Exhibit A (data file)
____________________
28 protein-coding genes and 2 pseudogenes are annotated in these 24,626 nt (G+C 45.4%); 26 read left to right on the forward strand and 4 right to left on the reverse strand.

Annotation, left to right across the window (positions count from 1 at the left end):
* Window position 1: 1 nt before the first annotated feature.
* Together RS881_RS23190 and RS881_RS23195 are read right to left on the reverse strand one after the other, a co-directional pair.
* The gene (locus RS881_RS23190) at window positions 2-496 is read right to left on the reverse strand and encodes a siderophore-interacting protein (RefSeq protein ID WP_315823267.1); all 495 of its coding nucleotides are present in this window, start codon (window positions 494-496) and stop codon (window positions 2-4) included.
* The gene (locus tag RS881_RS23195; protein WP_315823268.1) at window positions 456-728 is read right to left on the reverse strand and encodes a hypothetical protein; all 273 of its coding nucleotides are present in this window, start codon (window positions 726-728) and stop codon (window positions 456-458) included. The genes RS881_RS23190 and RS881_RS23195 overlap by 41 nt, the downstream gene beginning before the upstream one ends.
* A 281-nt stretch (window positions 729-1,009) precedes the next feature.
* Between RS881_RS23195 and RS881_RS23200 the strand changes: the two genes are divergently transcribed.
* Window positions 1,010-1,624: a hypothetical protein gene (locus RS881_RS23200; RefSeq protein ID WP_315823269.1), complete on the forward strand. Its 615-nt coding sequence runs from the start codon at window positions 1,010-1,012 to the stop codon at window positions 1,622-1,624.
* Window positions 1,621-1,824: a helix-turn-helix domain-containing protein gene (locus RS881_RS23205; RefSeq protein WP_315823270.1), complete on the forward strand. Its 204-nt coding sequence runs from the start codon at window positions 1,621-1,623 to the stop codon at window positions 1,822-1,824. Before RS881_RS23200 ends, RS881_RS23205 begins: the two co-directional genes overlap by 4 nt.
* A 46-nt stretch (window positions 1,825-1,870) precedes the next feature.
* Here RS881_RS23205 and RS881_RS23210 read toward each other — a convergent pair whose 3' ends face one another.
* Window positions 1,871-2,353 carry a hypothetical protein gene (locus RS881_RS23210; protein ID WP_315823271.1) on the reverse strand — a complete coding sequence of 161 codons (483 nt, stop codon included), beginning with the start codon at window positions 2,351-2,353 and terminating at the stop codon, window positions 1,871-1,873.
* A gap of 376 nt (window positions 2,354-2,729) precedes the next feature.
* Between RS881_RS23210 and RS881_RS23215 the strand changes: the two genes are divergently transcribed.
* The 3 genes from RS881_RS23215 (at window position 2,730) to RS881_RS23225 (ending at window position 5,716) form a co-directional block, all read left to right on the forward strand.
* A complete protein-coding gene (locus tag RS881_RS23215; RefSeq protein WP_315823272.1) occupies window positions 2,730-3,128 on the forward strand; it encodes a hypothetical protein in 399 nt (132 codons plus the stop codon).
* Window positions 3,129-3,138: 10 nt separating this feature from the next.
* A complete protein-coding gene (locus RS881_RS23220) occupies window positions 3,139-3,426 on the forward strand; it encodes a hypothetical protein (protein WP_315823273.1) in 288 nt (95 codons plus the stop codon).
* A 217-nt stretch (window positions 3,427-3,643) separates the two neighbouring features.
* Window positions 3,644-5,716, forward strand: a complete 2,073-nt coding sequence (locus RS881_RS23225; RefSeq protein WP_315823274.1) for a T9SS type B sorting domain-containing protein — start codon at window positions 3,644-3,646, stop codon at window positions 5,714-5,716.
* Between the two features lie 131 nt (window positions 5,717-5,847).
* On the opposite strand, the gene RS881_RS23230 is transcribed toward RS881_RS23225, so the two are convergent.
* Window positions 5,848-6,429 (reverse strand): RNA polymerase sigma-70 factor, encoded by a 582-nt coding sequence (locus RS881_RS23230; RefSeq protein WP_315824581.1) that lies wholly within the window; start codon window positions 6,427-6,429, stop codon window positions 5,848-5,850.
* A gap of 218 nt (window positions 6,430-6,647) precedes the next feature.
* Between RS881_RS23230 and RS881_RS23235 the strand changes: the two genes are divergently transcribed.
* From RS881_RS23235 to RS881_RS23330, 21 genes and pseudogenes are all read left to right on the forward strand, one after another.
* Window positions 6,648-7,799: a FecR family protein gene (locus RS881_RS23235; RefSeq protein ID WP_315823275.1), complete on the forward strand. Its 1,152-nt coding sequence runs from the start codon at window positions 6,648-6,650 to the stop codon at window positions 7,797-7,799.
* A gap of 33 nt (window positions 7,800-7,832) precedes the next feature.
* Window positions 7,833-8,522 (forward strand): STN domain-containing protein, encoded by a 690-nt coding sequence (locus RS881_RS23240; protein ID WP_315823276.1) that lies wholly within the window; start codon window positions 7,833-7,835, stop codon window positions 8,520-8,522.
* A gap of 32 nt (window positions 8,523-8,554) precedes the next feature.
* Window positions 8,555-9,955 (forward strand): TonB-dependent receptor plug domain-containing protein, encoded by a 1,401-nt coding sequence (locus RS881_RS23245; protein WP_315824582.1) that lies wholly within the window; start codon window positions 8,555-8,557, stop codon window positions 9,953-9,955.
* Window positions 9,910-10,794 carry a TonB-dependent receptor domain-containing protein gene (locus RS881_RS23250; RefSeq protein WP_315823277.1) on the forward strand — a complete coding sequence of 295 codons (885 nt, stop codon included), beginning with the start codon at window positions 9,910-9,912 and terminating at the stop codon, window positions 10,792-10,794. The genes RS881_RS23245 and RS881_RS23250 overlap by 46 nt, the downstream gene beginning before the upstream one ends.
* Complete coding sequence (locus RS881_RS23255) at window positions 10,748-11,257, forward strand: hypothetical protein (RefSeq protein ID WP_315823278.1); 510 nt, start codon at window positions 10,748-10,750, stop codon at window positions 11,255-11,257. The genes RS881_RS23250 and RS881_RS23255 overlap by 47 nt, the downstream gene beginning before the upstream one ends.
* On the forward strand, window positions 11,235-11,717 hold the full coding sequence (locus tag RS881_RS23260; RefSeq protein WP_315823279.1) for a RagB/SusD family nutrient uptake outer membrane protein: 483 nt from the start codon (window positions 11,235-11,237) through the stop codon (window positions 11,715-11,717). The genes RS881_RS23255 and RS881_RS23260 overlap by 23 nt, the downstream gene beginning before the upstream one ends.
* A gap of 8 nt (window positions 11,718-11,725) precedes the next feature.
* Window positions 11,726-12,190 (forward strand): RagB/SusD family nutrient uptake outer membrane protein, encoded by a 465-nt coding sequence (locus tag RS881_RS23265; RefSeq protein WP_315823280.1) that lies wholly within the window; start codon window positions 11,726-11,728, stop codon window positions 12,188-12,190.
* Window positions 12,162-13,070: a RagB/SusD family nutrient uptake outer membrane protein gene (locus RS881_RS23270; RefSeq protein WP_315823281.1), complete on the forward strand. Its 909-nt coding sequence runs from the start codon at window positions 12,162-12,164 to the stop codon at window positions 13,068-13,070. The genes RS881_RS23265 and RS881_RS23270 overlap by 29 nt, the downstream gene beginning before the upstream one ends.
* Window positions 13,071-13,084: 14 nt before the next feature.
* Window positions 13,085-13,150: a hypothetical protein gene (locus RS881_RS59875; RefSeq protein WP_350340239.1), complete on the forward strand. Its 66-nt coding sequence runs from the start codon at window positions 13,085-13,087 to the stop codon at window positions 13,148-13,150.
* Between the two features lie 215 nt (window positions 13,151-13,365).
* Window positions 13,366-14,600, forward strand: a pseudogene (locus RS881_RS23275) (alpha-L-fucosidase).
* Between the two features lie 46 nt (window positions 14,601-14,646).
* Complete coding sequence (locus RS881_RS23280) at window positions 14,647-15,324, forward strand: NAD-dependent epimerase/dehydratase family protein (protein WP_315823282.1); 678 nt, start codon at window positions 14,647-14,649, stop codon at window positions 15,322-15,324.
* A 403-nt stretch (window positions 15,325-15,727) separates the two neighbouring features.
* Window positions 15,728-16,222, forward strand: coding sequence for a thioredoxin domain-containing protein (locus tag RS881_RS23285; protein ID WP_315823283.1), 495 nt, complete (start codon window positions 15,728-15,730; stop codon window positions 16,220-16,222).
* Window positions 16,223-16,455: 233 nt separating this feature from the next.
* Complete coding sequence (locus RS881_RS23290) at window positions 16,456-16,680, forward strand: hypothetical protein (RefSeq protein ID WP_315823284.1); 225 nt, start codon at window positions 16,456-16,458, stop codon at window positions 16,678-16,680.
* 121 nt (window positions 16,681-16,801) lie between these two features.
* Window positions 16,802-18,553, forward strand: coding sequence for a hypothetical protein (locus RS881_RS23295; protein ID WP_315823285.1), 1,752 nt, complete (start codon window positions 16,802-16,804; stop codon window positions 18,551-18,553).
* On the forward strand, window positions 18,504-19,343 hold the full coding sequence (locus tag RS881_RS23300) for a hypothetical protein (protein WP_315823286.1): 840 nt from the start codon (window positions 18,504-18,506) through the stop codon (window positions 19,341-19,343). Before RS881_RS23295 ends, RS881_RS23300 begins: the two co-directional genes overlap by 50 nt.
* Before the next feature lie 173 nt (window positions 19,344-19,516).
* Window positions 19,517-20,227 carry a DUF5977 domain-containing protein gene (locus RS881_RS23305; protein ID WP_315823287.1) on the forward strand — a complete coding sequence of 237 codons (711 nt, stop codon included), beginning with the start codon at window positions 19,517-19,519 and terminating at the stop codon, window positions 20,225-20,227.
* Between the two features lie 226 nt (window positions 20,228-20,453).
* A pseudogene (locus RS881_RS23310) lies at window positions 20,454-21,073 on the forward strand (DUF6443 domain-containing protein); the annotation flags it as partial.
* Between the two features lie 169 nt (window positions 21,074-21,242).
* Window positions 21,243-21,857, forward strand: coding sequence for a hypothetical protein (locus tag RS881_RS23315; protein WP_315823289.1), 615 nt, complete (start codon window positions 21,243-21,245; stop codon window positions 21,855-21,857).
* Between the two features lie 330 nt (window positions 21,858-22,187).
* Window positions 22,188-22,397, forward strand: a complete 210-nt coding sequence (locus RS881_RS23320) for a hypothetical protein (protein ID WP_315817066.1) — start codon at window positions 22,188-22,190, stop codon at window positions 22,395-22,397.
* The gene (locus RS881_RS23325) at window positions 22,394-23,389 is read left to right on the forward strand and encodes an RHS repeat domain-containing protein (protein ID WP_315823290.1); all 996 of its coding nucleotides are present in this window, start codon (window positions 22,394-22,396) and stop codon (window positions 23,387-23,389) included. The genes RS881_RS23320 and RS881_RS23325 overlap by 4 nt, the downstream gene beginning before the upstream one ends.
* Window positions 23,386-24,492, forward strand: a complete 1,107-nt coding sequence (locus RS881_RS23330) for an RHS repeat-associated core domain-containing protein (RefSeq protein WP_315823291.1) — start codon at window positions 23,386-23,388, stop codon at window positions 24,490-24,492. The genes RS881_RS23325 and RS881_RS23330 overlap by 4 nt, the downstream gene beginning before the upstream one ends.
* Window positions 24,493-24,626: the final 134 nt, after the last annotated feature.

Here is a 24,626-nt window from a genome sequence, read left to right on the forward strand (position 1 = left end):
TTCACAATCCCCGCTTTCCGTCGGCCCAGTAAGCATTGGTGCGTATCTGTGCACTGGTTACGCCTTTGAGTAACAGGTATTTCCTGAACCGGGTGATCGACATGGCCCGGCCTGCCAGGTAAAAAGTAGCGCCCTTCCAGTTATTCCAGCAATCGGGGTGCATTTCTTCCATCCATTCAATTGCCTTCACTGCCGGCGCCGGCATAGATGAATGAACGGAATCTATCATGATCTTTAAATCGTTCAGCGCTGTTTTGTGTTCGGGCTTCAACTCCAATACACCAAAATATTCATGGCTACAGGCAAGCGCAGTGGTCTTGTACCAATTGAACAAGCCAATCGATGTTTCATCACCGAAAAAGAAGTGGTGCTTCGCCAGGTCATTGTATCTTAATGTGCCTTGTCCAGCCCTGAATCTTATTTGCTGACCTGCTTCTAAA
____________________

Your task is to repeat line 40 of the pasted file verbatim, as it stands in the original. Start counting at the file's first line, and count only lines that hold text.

* Window positions 13,085-13,150: a hypothetical protein gene (locus RS881_RS59875; RefSeq protein WP_350340239.1), complete on the forward strand. Its 66-nt coding sequence runs from the start codon at window positions 13,085-13,087 to the stop codon at window positions 13,148-13,150.